One of the great what-ifs of architectural history is on view at the Italian Cultural Institute in Westwood: a congress center that Louis Kahn designed as a tensile bridge spanning a canal in the Arsenale of Venice. Had it been realized, it might have rivaled the Kimball Museum, the Salk Institute, and the Parliament of Dhaka among his masterworks. But the client was Venice, a museum city dedicated to mass tourism, which prefers mediocre replicas to inspired originals. Kahn died in 1974 before his design was completed, and it joins the Frank Lloyd Wright palazzo of 1953, and Le Corbusier’s hospital of 1964, as one of the lost opportunities for La Serenissima to infuse the old with the best of the new. Only now, with Calatrava’s footbridge across from the station, and David Chipperfield’s extension to the San Michele Cemetery have the Venetian authorities begun, haltingly, to address the present day.
A charcoal presentation drawing, twelve feet across, dramatizes Kahn’s mastery of form and his ability to create grand, yet humane spaces. “I can see the congress hall as if it were a theater in the round—where people look at people,” he declared. “It is not like a movie theater where people look at the screen.” Seating was to occupy the gently curved underside of the building, an idea that Kahn derived from the Campo in Siena. A table-top model of plasticine shows how well it would have fitted into the naval yard, with its still waters and crumbling brick walls. “Venice is an architecture of joy,” said Kahn. “Working on my project, I was constantly thinking as if I was asking each building I love so much in Venice whether they would accept me in their company.”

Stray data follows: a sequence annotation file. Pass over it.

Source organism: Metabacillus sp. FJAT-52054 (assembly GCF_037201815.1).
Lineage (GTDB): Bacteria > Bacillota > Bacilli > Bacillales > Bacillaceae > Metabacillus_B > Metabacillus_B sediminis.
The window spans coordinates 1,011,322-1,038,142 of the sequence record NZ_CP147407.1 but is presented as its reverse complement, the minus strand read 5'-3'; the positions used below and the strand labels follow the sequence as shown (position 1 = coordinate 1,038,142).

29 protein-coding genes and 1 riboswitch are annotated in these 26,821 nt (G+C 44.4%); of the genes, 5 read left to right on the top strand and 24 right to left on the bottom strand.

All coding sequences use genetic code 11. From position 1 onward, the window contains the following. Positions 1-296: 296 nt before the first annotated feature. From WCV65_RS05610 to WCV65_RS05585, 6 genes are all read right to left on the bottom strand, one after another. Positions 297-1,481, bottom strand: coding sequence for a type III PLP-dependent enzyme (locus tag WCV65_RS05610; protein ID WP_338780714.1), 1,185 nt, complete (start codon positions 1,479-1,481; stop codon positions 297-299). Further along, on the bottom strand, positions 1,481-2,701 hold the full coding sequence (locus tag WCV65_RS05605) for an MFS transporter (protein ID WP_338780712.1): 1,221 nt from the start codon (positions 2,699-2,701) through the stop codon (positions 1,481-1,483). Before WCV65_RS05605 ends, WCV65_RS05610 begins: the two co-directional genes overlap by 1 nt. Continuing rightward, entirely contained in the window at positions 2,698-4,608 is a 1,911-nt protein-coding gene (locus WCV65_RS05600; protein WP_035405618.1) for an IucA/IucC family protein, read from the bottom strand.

The exhibition “Louis Kahn in Venice” was curated by Barton Myers FAIA, a student of the master at Penn, and it is a must-see, for the little-seen architectural drawings and for a selection of brilliant travel sketches. Kahn was a gifted artist and a Beaux-Arts education honed his skills. In paint and pastel he captured the colors, facades and open spaces of Italian cities, on a first trip in 1928-29 and a return visit in 1950. There are haunting photographs of an architect who pursued a lonely path, suffered repeated setbacks, and died in poverty. Only in recent years has the immensity of his achievement become widely known.
The exhibition runs through March 19.
IIC, 1023 Hilgard Avenue, Westwood